Remembering Olga Lengyel And “Five Chimneys”

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In 1944, Hungarian physician’s assistant Olga Lengyel was deported to Auschwitz along with her parents, husband, and two sons. She was put to work in the Auschwitz infirmary, where she also secretly toiled for a French underground cell, helping to de... more

In 1944, Hungarian physician’s assistant Olga Lengyel was deported to Auschwitz along with her parents, husband, and two sons. She was put to work in the Auschwitz infirmary, where she also secretly toiled for a French underground cell, helping to demolish a crematory oven. At the end of the war, she was the only member of her family to survive. Lengyel made her way to New York and, in 1946, published Five Chimneys: A Woman Survivor’s True Story of Auschwitz, which became one of the earliest testimonies to depict the barbarism of the Nazis. Thirty years later, her vivid exposé of the death camps inspired William Styron’s award-winning novel Sophie’s Choice. 20 years after Lengyel’s death in April 2001, join the Museum and The Olga Lengyel Institute for a program exploring her remarkable life and legacy. The program will be moderated by Dr. Sara R. Horowitz, Professor of Comparative Literature and Jewish Studies at York University and an expert in women and the Holocaust, and will feature: David A. Field, Chairman of the Institute’s Board of Directors; Nancy Fisher, Museum Trustee who conducted a four-hour interview with Lengyel in 1998 for the USC Shoah Foundation; and R... more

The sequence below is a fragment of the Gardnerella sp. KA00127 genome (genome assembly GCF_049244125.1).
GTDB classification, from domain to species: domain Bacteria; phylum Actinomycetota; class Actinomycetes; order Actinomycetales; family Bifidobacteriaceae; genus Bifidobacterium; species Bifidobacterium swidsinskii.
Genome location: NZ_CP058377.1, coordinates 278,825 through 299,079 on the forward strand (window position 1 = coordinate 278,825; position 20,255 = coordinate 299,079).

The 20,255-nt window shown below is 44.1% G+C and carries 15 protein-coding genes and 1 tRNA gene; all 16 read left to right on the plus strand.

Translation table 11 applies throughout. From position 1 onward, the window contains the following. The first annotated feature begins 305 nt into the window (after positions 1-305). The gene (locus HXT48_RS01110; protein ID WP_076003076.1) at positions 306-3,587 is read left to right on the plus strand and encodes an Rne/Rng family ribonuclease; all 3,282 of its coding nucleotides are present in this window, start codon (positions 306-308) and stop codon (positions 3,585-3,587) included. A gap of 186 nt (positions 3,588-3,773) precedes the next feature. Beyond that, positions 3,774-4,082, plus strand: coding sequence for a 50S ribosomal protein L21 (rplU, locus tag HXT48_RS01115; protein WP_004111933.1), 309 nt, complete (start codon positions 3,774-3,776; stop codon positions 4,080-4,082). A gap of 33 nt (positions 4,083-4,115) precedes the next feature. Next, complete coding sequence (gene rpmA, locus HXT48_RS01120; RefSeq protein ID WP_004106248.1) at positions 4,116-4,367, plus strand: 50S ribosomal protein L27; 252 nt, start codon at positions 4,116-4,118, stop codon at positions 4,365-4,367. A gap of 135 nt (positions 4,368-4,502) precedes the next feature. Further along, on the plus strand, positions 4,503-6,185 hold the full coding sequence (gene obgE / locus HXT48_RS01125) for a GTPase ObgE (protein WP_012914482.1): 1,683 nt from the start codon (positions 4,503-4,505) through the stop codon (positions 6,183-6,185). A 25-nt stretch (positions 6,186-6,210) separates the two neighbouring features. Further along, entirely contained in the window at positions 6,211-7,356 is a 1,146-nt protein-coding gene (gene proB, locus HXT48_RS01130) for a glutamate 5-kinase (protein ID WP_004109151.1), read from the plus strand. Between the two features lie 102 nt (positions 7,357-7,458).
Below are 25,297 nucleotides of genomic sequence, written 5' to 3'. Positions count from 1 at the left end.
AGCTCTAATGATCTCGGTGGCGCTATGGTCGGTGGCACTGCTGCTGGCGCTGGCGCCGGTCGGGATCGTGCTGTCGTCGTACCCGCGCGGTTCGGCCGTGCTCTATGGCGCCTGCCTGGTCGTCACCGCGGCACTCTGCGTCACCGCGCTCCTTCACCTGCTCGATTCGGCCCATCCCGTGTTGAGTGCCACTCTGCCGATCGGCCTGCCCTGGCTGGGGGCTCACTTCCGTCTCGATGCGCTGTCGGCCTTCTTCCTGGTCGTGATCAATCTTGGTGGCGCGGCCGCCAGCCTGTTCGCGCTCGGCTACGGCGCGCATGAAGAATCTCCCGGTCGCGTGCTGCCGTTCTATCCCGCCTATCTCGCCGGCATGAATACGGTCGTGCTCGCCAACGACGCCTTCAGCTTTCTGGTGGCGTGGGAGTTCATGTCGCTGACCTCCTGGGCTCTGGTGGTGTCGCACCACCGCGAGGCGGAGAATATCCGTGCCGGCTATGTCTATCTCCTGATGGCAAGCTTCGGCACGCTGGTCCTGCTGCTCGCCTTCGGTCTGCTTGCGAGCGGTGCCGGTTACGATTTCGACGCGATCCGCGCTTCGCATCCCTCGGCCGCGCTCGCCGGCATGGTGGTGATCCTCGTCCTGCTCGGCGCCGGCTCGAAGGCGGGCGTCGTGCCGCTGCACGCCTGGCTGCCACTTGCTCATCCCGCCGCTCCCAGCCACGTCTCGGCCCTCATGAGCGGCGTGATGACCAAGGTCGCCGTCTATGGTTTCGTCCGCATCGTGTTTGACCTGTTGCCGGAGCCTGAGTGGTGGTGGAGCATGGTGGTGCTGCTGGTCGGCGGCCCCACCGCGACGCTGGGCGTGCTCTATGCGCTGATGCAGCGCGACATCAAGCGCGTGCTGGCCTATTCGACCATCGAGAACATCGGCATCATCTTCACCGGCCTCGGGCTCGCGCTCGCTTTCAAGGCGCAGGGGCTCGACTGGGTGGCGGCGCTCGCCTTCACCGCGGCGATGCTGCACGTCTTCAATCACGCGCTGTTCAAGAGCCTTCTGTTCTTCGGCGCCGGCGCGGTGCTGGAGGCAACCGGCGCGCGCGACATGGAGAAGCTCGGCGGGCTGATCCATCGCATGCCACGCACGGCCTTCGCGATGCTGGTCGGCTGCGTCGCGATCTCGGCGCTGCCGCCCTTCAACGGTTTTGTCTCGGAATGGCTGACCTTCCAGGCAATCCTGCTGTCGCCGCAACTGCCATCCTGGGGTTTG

In 1944, Hungarian physician’s assistant Olga Lengyel was deported to Auschwitz along with her parents, husband, and two sons. She was put to work in the Auschwitz infirmary, where she also secretly toiled for a French underground cell, helping to demolish a crematory oven. At the end of the war, she was the only member of her family to survive.

Lengyel made her way to New York and, in 1946, published Five Chimneys: A Woman Survivor’s True Story of Auschwitz, which became one of the earliest testimonies to depict the barbarism of the Nazis. Thirty years later, her vivid exposé of the death camps inspired William Styron’s award-winning novel Sophie’s Choice.

20 years after Lengyel’s death in April 2001, join the Museum and The Olga Lengyel Institute for a program exploring her remarkable life and legacy. The program will be moderated by Dr. Sara R. Horowitz, Professor of Comparative Literature and Jewish Studies at York University and an expert in women and the Holocaust, and will feature:

David A. Field, Chairman of the Institute’s Board of Directors;
Nancy Fisher, Museum Trustee who conducted a four-hour interview with Lengyel in 1998 for the USC Shoah Foundation; and
Robert Jan van Pelt, world-renowned scholar and Chief Curator of Auschwitz. Not long ago. Not far away.
A $10 suggested donation enables us to present programs like this one. We thank you for your support.


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Remembering Olga Lengyel And “Five Chimneys”

Tue, April 06
4:00PM
$
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Online
New York, NY
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Schedule

April 6, Tuesday 4:00PM
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Conferences

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